- Venezuelan President Hugo Chavez calls his challengers feeble
- But one, Henrique Capriles Radonski, has taken Venezuela's political scene by storm
- Capriles, governor of the state of Miranda, defines himself as a center-left candidate
When an opposition candidate challenged Venezuelan President Hugo Chavez to a debate last month, his reply was "aguila no caza mosca" -- "the eagle doesn't hunt the fly."
The challenge came from presidential candidate Maria Corina Machado. Machado chose a momentous occasion to challenge Chavez: his yearly address to the Venezuelan National Assembly (of which she is a member), an event broadcast live on national television.
"Time has run out," Machado said in front of an audience of shocked members of the assembly. "It's time for a new Venezuela. You should accept to debate, Mr. President."
In replying, Chavez suggested that Machado should first win the primaries. "That's what you should do. You're not really at my level to debate with me," Chavez calmly said.
For Chavez, who has been in power for 13 years, dismissing the opposition as weak is part of his political strategy. His favorite term for his opponents is "escualidos," which in Spanish means not only filthy and neglected, but also feeble.
With a combination of populist programs and a centralized control of his socialist agenda, the power equation in Venezuela has remained the same for much of Chavez's time in office. But that equation might be changing.
In the past few weeks, Henrique Capriles Radonski, the 39-year-old governor from Miranda state, has taken Venezuela's political scene by storm. Polls show Capriles is the only candidate with a real chance of beating Chavez in this year's presidential elections, to be held on October 7.
He is widely expected to win this Sunday's opposition primaries and form a coalition against the incumbent.
Capriles has sought to unify the opposition and to appeal to different constituencies. At a recent political rally, he said, "This is not the hour of the left or the right. This is Venezuela's hour."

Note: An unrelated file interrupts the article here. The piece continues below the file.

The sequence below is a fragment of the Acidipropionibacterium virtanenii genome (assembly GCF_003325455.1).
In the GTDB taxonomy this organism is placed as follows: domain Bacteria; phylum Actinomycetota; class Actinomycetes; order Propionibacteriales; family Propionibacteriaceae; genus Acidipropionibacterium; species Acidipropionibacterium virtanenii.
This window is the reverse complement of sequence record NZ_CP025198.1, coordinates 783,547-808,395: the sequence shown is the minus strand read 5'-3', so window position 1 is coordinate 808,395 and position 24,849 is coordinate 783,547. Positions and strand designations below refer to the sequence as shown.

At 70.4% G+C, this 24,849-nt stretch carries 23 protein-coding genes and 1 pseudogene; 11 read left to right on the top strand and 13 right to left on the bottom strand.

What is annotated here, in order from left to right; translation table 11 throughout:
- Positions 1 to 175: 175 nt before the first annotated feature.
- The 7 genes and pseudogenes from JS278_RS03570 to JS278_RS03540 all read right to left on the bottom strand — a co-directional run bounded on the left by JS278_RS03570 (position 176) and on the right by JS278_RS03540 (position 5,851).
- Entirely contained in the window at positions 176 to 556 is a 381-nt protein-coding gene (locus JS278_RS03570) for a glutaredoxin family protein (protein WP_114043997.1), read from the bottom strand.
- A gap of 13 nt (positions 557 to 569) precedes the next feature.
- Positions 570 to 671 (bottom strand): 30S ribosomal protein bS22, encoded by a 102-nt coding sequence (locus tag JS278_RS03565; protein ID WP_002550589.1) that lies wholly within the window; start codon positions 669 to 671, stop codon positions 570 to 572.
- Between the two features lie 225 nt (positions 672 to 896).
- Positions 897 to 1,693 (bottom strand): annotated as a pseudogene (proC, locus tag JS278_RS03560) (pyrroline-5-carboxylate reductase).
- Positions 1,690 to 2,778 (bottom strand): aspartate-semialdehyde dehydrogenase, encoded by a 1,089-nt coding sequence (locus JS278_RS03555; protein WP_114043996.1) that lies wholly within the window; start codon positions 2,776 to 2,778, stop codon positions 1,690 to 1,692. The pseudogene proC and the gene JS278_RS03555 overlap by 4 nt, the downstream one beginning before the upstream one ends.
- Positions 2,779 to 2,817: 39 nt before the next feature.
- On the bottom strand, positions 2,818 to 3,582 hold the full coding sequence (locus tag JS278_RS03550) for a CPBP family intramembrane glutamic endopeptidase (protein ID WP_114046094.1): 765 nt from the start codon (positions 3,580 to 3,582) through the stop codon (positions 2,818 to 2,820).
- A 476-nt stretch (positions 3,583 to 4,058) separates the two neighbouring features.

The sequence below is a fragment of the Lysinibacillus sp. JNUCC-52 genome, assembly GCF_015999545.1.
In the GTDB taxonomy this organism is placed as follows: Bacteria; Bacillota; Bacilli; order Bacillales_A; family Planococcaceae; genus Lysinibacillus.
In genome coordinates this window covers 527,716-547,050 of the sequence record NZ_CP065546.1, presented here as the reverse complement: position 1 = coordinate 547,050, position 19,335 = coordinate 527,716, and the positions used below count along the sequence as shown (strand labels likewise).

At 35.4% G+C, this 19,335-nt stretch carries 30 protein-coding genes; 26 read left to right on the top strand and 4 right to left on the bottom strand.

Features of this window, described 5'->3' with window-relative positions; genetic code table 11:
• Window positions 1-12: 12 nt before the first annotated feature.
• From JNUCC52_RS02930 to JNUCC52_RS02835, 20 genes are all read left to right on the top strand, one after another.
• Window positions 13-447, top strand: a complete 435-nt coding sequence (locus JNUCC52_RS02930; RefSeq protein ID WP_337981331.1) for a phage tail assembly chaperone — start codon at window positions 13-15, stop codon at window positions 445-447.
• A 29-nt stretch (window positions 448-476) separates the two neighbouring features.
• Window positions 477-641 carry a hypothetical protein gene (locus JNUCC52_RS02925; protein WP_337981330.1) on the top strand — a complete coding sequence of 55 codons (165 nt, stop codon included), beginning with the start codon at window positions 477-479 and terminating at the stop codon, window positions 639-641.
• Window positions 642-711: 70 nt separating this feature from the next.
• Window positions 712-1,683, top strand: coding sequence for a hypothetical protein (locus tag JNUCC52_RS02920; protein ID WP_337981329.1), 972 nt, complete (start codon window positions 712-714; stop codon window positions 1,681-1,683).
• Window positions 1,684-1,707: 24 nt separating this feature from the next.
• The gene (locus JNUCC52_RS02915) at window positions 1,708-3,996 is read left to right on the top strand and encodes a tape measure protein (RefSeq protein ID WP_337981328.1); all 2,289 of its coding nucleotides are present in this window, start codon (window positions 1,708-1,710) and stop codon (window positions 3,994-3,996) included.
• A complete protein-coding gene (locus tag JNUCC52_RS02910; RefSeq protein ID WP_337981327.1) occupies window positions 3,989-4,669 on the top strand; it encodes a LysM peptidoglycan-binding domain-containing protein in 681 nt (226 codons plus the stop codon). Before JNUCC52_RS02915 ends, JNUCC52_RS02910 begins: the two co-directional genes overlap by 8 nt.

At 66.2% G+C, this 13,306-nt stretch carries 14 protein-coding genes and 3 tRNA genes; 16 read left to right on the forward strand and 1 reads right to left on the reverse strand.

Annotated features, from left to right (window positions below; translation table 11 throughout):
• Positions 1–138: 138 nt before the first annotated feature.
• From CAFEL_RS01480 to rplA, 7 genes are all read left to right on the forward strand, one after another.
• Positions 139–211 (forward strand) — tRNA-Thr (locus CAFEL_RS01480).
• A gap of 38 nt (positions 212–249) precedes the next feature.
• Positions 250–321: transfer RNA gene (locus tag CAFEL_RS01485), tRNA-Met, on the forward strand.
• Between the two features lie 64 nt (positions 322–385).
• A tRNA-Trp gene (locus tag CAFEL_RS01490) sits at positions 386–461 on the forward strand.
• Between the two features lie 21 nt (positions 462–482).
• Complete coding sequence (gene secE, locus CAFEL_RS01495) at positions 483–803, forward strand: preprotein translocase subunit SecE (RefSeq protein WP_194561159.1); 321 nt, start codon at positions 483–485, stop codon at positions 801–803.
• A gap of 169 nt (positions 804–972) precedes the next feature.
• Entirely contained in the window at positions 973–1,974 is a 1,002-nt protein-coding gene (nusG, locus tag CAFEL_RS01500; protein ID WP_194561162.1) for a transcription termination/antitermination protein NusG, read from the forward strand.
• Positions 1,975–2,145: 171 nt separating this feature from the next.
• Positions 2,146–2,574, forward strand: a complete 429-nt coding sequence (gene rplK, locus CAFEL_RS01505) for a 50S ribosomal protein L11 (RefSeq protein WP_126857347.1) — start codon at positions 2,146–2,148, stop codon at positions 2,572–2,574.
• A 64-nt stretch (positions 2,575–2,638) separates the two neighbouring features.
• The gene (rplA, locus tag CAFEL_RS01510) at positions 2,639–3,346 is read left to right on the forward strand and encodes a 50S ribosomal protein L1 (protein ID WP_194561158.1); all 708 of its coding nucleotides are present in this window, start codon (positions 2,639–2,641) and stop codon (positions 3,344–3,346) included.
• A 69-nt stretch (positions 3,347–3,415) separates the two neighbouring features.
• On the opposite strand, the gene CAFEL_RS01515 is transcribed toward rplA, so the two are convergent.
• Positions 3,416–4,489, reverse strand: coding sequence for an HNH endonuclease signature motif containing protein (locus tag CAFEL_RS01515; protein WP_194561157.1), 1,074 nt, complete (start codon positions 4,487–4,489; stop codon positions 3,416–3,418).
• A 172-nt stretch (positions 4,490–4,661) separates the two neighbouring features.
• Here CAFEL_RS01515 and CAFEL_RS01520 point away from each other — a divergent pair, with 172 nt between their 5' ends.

The founding member of the Justice First Party defines himself as a center-left candidate, favoring policies similar to those of Brazil's former president, Luiz Inacio Lula da Silva. Lula's political platform in Brazil was promoting capitalism-friendly initiatives while at the same time spearheading social programs for the poor.
Capriles, a former tax attorney, was the mayor of Baruta, a Caracas suburb, before winning the governorship of Miranda, which adjoins the Venezuelan capital. He was also the youngest vice president of the now defunct Venezuelan Congress.
His campaign slogan is "There is a Way" and he constantly invites people to get on the "Bus of Progress."
Part of his appeal is that he speaks about "solid government institutions" and a judicial branch that treats "all Venezuelans equally under the law." Chavez has been accused of being fiercely loyal toward his supporters and promoting patronage at the expense of his political enemies and the rest of the country.
Last month, Capriles, whose grandparents were Polish Holocaust survivors, forged an alliance with Leopoldo Lopez, a major opposition candidate. Lopez, from the Popular Will party, hugged Capriles at a rally attended by supporters of both men.
"I tell you, Henrique, my brother, you will be the next president of Venezuela," an energetic Lopez said. This alliance gave Capriles a boost in his approval rating, currently at 56 percent.
Capriles stepped onto the national scene during a 2002 riot at the Cuban Embassy in Caracas. The Chavez government accused him of inciting the riot and sent him to jail for four months, but the courts ended up acquitting him.
Besides Capriles and Machado, Zulia state Gov. Pablo Perez, economist and diplomat Diego Arria, and labor leader Pablo Medina are also running as opposition presidential candidates. But polls show their approval rating is well below that of Capriles.